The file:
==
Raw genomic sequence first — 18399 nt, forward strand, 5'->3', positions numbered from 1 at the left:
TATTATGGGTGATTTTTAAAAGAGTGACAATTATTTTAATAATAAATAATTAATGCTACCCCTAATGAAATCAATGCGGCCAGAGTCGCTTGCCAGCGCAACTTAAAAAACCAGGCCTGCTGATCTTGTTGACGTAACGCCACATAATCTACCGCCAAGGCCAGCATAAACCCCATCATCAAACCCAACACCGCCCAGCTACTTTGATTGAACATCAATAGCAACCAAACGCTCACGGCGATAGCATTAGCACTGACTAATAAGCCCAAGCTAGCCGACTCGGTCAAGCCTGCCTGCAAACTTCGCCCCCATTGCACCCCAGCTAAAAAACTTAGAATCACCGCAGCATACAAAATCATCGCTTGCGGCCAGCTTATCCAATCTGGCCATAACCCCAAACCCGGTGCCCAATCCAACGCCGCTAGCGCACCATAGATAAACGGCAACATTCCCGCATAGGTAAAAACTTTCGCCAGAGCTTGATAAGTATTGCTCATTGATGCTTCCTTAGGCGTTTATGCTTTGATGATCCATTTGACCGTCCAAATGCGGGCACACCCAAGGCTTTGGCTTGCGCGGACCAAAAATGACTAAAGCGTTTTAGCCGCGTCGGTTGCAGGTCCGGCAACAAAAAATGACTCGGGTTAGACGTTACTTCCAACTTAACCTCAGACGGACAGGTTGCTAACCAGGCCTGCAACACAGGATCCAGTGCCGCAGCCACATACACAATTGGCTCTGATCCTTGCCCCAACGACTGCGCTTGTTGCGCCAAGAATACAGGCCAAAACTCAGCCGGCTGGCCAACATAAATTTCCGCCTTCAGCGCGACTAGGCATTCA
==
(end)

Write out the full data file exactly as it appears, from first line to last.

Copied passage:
Raw genomic sequence first — 18399 nt, forward strand, 5'->3', positions numbered from 1 at the left:
TATTATGGGTGATTTTTAAAAGAGTGACAATTATTTTAATAATAAATAATTAATGCTACCCCTAATGAAATCAATGCGGCCAGAGTCGCTTGCCAGCGCAACTTAAAAAACCAGGCCTGCTGATCTTGTTGACGTAACGCCACATAATCTACCGCCAAGGCCAGCATAAACCCCATCATCAAACCCAACACCGCCCAGCTACTTTGATTGAACATCAATAGCAACCAAACGCTCACGGCGATAGCATTAGCACTGACTAATAAGCCCAAGCTAGCCGACTCGGTCAAGCCTGCCTGCAAACTTCGCCCCCATTGCACCCCAGCTAAAAAACTTAGAATCACCGCAGCATACAAAATCATCGCTTGCGGCCAGCTTATCCAATCTGGCCATAACCCCAAACCCGGTGCCCAATCCAACGCCGCTAGCGCACCATAGATAAACGGCAACATTCCCGCATAGGTAAAAACTTTCGCCAGAGCTTGATAAGTATTGCTCATTGATGCTTCCTTAGGCGTTTATGCTTTGATGATCCATTTGACCGTCCAAATGCGGGCACACCCAAGGCTTTGGCTTGCGCGGACCAAAAATGACTAAAGCGTTTTAGCCGCGTCGGTTGCAGGTCCGGCAACAAAAAATGACTCGGGTTAGACGTTACTTCCAACTTAACCTCAGACGGACAGGTTGCTAACCAGGCCTGCAACACAGGATCCAGTGCCGCAGCCACATACACAATTGGCTCTGATCCTTGCCCCAACGACTGCGCTTGTTGCGCCAAGAATACAGGCCAAAACTCAGCCGGCTGGCCAACATAAATTTCCGCCTTCAGCGCGACTAGGCATTCA